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How Do Herbs Help

Piper nigrum (Kali Mirich, Black pepper)

Biological Name:
Piper nigrum

Family: Piperaceae

Other Names:
Black pepper, Maricha, Kalimirich, Kalamirich, Golmarich, Golmirich, Golmirien, Milagu, Miriyalu, Kuru-muluka, Miri, Volloy-menasu, Ooshnam, Valliam.

Habitat:
Probably originated in the hills of south-western India where it occurs in wild condition from north Kanar to Kanyakumari. Cultivated in Assam, Karnataka, Maharashtra, and Kerala.The black pepper is produced by a woody, broad-leaved evergreen vine that is cultivated today in many tropical lands, from India, Indonesia, and Malaysia to South America and the West Indies.

Additional Info: Black pepper is Katu (pungent), tikta (bitter), tikhshna (sharp), ushnaveerya (hot), laghu (light), controls vitialated sleshma and vata; anthelmintic; useful in heart disease and as appetizer.

It is Amana-saka (destroys toxins), Dıpana (stimulates digestion), Kaphavatajit (alleviates kapha and vata), Krmighna (vermifuge, kills parasites), Pacana (digestive), Pramathı (removes accumulated dosas from the dhatus), Rasayana (Pranava¯hasrotas) (rejuvenative to respiratory system), Sirovirecana (cleanses the orifices of the head), Sulaghna (removes colicky pain), Svasa (helps breathing).

Elements Applied:
Dried unripe fruit-black pepper. The stout vine, which is allowed to climb poles or small trees in cultivation, bears many slender, densely packed flower spikes. The fruits that develop upon these spikes are generally harvested while still green; the signal is the reddening of the lowest fruits on a spike. The green fruits are dried until the flesh around the single hard seed is wrinkled and grayish black, then ground into black pepper or packaged and sold as whole peppercorns. The milder white pepper is made from the same plant; but the fruits are allowed to ripen, and the flesh is removed before the seeds are ground.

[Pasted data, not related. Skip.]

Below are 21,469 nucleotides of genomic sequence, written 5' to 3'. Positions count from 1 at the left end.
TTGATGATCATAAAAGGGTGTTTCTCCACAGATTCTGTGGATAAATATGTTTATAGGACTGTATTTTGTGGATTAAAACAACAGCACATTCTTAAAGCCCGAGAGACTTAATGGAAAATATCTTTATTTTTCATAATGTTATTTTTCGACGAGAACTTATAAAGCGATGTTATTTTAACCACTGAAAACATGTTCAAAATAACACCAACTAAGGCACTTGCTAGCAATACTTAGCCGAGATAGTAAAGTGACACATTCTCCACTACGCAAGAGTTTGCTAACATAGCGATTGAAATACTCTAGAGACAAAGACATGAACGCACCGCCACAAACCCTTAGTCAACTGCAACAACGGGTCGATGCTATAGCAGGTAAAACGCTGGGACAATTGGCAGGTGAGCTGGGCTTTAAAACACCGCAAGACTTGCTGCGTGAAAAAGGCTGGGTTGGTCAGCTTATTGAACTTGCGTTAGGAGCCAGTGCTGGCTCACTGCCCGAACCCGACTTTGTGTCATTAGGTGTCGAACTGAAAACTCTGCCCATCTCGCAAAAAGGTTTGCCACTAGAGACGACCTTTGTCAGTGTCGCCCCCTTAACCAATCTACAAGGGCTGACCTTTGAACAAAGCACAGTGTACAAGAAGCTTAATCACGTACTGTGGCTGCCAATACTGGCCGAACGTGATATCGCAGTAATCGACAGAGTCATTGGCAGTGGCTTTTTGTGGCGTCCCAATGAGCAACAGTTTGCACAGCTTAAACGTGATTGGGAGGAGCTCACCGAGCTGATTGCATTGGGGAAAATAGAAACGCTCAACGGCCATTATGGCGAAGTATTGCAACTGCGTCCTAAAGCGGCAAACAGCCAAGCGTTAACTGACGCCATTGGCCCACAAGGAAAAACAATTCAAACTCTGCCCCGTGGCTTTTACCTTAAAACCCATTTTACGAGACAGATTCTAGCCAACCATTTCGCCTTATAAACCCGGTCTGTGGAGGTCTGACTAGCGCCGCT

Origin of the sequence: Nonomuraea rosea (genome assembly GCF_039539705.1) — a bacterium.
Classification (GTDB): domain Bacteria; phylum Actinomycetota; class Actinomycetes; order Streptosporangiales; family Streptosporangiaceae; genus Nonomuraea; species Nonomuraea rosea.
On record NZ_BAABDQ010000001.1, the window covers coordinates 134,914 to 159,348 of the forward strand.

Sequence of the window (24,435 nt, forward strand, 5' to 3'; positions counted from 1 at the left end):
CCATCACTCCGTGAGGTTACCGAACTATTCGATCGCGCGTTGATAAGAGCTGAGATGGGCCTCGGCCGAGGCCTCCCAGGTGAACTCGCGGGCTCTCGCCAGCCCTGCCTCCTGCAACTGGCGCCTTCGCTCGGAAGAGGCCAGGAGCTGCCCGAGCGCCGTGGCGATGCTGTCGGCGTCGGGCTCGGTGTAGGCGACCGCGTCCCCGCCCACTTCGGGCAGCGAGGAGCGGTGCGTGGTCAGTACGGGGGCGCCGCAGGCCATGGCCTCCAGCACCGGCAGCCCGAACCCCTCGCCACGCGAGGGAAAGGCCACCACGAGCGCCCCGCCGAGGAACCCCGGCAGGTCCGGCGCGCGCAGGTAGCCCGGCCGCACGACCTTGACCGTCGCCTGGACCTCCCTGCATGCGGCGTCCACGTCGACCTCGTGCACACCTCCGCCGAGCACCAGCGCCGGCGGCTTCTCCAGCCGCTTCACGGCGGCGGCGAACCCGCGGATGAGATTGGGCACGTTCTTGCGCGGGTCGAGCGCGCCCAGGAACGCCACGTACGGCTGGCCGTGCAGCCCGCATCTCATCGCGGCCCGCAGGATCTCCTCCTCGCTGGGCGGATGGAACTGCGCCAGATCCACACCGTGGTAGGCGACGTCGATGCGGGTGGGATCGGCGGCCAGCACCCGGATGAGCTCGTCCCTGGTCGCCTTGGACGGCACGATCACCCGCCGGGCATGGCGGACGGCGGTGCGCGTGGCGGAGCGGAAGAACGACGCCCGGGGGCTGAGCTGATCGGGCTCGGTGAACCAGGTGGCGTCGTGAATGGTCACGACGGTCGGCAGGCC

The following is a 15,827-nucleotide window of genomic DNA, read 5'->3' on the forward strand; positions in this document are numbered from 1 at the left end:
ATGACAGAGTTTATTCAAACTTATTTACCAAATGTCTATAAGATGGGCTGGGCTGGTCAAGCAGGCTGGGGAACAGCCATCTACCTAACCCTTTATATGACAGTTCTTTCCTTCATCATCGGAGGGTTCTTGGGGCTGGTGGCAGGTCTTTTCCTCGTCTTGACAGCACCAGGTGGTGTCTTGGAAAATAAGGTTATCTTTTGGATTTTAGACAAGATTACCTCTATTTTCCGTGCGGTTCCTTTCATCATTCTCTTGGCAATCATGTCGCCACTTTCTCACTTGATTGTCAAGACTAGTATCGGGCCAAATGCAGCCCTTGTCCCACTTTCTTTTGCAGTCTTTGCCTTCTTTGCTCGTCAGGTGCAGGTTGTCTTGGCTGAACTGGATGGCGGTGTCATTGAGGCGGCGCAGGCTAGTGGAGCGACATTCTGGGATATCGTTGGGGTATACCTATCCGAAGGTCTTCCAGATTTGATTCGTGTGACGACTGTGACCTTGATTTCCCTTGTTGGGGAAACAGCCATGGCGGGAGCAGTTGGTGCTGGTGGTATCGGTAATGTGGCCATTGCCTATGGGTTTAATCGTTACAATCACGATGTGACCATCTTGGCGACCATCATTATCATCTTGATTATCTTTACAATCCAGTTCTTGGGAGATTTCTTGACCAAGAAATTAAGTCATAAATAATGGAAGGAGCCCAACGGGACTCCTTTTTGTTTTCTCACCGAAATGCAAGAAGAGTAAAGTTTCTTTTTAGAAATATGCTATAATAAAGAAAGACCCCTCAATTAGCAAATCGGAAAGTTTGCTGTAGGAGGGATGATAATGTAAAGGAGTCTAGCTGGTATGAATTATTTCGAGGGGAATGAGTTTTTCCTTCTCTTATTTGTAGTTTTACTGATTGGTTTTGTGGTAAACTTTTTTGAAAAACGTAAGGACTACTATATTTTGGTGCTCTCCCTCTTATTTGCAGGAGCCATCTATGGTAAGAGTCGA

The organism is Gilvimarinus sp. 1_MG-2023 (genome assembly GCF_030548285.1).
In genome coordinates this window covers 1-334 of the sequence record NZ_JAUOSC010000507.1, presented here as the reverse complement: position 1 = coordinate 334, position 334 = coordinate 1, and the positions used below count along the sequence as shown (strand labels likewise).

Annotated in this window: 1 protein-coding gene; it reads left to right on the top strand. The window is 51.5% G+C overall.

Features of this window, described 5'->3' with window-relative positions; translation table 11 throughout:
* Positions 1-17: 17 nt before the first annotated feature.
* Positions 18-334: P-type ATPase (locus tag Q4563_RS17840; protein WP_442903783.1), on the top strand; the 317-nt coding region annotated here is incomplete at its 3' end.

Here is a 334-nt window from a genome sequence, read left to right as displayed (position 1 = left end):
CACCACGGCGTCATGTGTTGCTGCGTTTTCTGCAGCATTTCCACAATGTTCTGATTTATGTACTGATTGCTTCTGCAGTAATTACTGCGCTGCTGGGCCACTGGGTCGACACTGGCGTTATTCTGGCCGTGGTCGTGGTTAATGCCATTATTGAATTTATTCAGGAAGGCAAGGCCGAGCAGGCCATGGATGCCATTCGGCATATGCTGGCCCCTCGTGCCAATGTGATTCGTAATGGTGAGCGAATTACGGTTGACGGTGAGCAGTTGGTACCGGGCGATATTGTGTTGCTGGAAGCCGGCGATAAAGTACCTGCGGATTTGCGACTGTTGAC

Active Components:
It contains alkaloids piperine (5-9%), piperidine (5%), piperanine, black pepper balasamic volatile essential oil Sabinene, camphene, limonene, myrcene, piperonal (1-2%), black pepper pungent concrete oleoresin chavicin and Chromium (Williamson 2002, Duke 2004).

Black pepper's aromatic, slightly musty odor comes from the volatile oils found largely in the flesh and skin; its pungent bite comes from the alkaloids-piperine and piperidine-and resins found mostly in the seeds. The oils go into perfumes and flavorings.

History:
No plant since the apple of Eden has had a larger, more telling effect on human history than the black pepper vine. Beginning in 327 B.C., when Alexander the Great invaded India and discovered the pleasures of well-seasoned food, wars have been fought, kingdoms over- thrown, unknown oceans braved, and continents discovered-all for the sake of peppercorns. Attila the Hun, holding all of Rome hostage, demanded 3,000 pounds of them as tribute.

Throughout medieval Europe, pepper was commonly traded, ounce for ounce, for gold. In 1488, in search of a water route to the spice markets of India, Bartholomeu Dias first sailed the raging waters around Africa's Cape of Good Hope. Four years later, looking for an easier route to the same markets, Columbus landed in the New World. In the centuries that followed, European nations vied viciously with each other in colonizing tropical lands and trying to comer the spice market.